A satellite can be natural but most are man-made. Its purpose is to move in orbit around the moon or one of the other planets, etc., gathering information. The information is transmitted back to earth for further detailed examination, analyses, and study.
The Beginnings of Space Exploration
- In October 1957, the Russians (their country known then as the U.S.S.R. or the Union of Soviet Socialist Republics) launched the first artificial satellite, Sputnik 1, into space.
- Determined not to be outdone or left behind, the USA or the United States of America launched its first satellite, Explorer 1, in January 1958.
It was the Americans who discovered the Van Allen radiation belts, two concentric rings of energetic particles surrounding Earth. The inner belt is composed of protons, and the outer belt is composed of electrons. James Van Allen was the scientist who supervised not only the design of the instruments which collected the data, but the study of the radiation data which was gathered. In 2018, NASA celebrated the 60th Anniversary of the launching of Explorer 1.
January 1958 was an historic month and year in the history of space exploration but it was in July 1969 when American astronaut Neil A. Armstong became the first human to set foot on the moon. This event is noted in US history records and indeed in the records for world history by Armstrong’s memorable quote:
“That’s one small step for man, one giant leap for mankind.”♦
The Progress of Space Exploration
Star Trek is Fiction
Since the 1950s, those who have engaged in space exploration set out to accomplish many goals. The popular television series, Star Trek, which made its debut September 1966, may have led many to believe that the goal was “To boldly go where no one has gone before!” and “to explore strange new worlds. To seek out new life and new civilizations ” But the reality is that from the late 1950s to the present day 2020, human life or humanoid life or any life form on other planets have never been found and likely never will be. None of the other planets – Mercury, Venus, Mars, Jupiter, Saturn, Uranus, Neptune, or Pluto ~ are suitable for sustaining human life. These are the conclusions reached by scientists who have thoroughly investigated information and data collected by means of satellites, and also acquired as a result of numerous lunar and planetary missions, using both manned and unmanned spacecraft.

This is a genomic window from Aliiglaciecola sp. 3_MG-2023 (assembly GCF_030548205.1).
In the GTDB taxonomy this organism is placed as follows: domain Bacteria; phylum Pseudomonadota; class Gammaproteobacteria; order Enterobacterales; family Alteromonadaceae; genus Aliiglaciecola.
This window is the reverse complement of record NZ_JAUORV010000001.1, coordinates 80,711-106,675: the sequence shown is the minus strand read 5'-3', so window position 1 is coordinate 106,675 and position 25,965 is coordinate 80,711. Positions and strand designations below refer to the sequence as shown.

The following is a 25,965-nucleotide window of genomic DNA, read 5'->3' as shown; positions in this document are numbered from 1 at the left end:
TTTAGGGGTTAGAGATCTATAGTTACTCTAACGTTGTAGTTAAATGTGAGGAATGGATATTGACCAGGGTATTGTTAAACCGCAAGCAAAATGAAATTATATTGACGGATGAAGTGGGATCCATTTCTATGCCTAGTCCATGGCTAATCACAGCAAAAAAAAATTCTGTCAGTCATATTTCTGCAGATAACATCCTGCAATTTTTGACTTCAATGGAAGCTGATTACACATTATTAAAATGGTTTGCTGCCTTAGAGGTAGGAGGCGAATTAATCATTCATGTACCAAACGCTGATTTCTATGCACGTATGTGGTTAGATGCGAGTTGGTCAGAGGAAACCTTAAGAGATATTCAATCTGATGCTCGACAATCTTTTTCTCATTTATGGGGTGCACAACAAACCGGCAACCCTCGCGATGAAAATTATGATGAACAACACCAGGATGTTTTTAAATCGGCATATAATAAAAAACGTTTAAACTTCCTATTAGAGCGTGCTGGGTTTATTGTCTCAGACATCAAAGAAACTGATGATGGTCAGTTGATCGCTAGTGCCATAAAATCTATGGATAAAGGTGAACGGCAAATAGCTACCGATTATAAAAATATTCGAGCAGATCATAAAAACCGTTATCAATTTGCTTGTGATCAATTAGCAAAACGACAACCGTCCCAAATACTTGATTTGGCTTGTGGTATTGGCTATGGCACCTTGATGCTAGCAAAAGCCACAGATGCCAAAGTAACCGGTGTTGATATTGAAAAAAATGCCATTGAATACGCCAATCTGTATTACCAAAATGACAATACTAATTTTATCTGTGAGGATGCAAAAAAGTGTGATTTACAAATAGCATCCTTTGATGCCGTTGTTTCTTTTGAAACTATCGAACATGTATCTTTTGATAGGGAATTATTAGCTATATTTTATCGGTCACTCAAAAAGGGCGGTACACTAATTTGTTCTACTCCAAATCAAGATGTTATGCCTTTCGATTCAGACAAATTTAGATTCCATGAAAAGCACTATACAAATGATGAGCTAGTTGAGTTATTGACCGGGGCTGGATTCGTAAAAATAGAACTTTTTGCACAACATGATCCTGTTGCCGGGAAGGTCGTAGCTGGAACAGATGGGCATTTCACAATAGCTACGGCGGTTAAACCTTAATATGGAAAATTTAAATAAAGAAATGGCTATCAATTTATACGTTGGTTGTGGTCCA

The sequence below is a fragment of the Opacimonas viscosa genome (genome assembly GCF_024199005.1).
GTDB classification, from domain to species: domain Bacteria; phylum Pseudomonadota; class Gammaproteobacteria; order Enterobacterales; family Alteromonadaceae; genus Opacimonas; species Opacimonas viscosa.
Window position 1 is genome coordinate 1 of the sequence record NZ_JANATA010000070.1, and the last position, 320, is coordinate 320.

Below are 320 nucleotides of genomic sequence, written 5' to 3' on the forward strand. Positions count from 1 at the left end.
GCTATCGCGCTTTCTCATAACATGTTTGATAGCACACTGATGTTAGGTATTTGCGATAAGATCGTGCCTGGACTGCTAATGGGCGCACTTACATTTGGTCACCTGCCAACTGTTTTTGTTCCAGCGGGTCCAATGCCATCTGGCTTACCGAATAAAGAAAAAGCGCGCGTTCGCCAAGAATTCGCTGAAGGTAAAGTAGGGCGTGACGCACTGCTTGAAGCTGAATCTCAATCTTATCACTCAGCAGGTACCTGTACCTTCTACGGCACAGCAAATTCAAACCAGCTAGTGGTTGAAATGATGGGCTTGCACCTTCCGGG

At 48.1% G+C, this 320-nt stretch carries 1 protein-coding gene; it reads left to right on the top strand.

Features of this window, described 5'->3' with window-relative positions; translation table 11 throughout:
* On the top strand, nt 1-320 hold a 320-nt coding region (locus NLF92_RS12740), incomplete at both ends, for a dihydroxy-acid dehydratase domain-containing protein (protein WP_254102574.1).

Space Research Yields Facts
In fact, the myriad goals of space exploration, right from the very start, were primarily for the purpose of improving our life ON planet Earth. Although there are some scientists who are committed to researching whether or not certain planets can be colonized, or at minimum, whether the soil on other planets can be used to grow food for we earthlings.
Their commitment, while it may be futile (my opinion), is understandable. After all, the cries and warnings of the environmentalists and the preservationists are not being heeded. The resources of the Earth are not unlimited. They paint a bleak picture of the future of life on Earth. That’s why there are so many books and movies depicting what life would be like for humans living in a post-apocalyptic world. Those committed scientists have reasoned and rightly so, that it doesn’t really take much to keep us alive. All we need is nonpoisonous food, breathable air, and drinkable water. How hard can it be to truly create a Class-M planet? To quote George Bernard Shaw: “Imagination is the beginning of creation.” So? I guess. If you can imagine it; it can become a reality. Right?
But so far, none of the other places in the universe that have been explored have the air and water that we need. So some scientists reason that perhaps these planets have dirt! There are edible plants that do not require a lot of oxygen or sunlight to grow. It could be worth further examination.
The Benefits of Space Exploration
Even though there are those who are still waiting in anticipation and hoping that one day we will make “first contact” with “new worlds”, many of the scientific endeavors related to space exploration have yielded numerous benefits for the world we live in.
- Communication satellites were used to enable remotely located or isolated communities to listen to the radio and watch television, and learn about the world, albeit on the same planet, beyond their borders.
- Space-based sensors help predict the weather and forecast hurricanes and the movement of other storms, warning people ahead of time so that they can gather a few survival essentials and seek shelter.
- High-intensity flashlights which were originally developed for use on spacecraft to imitate sunlight are also used for search-and-rescue missions and even by campers to spend the night in the woods.
Space exploration has provided valuable information and helped us develop a knowledge and understanding of the natural processes that regularly occur on Earth. The application of space technology has improved our daily everyday life in so many ways.